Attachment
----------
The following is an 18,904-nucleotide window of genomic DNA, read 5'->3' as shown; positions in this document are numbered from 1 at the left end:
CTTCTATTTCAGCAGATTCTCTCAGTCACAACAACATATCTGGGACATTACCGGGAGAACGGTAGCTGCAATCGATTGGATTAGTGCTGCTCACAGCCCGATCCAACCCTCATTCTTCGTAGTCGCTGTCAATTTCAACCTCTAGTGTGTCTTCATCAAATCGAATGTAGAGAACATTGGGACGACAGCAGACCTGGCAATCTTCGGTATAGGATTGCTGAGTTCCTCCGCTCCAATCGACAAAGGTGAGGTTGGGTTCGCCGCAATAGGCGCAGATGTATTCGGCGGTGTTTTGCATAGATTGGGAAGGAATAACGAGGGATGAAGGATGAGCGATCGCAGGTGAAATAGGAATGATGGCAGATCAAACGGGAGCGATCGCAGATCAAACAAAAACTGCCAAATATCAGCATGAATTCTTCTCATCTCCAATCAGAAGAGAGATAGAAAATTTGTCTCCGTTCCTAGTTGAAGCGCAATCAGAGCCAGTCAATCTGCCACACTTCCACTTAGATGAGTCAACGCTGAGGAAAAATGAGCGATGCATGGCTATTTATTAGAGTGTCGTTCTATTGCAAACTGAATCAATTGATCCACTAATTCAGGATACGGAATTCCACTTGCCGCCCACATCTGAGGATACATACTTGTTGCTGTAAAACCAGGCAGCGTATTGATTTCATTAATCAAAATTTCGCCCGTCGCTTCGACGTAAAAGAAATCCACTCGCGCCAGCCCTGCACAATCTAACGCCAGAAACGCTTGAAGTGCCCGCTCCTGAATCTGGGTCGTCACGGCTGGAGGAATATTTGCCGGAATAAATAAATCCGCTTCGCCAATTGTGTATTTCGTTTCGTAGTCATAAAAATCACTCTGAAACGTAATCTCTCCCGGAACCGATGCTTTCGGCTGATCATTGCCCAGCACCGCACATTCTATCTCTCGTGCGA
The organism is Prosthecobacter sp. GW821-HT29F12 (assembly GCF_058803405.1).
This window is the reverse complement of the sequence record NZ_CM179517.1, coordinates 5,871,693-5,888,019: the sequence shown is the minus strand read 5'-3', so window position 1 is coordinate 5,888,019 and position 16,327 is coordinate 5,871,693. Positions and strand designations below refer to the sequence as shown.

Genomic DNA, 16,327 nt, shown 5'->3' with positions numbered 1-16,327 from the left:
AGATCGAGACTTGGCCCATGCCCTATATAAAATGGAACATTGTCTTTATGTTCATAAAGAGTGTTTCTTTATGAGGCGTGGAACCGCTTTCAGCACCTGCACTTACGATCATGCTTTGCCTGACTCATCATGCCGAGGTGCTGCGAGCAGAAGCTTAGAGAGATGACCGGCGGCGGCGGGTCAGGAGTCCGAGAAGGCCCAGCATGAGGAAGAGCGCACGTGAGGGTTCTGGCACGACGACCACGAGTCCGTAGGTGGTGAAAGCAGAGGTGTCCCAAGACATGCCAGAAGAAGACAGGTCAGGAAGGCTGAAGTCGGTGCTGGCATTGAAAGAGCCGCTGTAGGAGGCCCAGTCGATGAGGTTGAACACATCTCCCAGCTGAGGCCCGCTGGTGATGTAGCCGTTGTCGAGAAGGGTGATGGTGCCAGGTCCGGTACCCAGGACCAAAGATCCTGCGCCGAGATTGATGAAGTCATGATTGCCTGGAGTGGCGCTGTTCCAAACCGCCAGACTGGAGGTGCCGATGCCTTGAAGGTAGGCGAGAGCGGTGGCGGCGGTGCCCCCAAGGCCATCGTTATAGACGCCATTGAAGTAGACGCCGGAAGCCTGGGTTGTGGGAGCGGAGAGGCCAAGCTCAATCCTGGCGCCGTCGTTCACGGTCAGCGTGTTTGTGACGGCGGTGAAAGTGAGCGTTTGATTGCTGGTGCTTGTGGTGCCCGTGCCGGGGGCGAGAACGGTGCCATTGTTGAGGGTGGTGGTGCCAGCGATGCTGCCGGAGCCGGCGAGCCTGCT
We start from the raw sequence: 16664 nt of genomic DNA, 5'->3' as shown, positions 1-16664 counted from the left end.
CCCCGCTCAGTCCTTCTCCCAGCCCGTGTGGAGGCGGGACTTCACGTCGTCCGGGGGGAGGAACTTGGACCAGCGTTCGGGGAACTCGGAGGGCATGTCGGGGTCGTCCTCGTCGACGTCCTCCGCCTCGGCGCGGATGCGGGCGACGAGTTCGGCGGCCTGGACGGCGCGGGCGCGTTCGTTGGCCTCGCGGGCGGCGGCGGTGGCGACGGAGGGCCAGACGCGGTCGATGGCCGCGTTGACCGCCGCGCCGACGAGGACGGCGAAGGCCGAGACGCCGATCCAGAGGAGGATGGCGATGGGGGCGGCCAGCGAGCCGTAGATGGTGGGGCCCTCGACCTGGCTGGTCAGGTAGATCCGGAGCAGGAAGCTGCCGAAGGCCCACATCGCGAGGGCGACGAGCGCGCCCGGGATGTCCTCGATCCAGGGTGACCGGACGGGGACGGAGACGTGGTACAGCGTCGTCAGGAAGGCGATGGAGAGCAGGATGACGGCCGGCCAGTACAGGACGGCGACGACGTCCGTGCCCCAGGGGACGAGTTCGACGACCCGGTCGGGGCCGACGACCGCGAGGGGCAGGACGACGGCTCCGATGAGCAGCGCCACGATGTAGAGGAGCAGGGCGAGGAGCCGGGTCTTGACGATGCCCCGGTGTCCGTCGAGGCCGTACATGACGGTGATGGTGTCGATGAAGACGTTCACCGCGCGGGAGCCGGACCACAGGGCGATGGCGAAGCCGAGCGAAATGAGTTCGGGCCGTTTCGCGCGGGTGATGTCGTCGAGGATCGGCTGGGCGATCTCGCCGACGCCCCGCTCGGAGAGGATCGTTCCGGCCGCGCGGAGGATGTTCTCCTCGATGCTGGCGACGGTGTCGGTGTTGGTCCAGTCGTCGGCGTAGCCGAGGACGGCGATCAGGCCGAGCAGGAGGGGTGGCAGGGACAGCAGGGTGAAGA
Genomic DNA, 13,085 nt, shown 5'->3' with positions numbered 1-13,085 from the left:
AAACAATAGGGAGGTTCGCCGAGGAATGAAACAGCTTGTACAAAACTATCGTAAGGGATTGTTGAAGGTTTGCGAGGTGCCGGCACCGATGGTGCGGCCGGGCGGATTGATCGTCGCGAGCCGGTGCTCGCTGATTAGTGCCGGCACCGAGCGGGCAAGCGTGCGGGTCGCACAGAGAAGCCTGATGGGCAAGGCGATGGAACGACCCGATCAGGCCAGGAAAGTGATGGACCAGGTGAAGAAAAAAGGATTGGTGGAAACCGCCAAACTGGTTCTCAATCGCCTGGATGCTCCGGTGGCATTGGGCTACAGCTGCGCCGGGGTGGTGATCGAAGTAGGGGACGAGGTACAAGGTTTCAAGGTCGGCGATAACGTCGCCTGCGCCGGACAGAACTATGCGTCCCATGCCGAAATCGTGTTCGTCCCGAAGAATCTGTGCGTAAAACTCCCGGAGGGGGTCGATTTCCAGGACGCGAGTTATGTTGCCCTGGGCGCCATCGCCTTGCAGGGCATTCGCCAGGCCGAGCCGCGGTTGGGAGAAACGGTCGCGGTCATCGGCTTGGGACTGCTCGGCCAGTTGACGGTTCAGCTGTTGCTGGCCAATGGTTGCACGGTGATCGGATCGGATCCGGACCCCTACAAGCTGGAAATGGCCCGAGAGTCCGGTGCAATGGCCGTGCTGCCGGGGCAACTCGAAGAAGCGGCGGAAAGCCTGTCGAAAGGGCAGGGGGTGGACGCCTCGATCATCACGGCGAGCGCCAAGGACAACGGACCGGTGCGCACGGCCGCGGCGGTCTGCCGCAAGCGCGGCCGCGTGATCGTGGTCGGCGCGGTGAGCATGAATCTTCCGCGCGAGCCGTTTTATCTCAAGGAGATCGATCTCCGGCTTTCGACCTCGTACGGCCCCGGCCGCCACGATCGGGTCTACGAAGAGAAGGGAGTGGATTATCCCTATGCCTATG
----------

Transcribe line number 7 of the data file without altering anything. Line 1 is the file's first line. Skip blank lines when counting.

We start from the raw sequence: 16664 nt of genomic DNA, 5'->3' as shown, positions 1-16664 counted from the left end.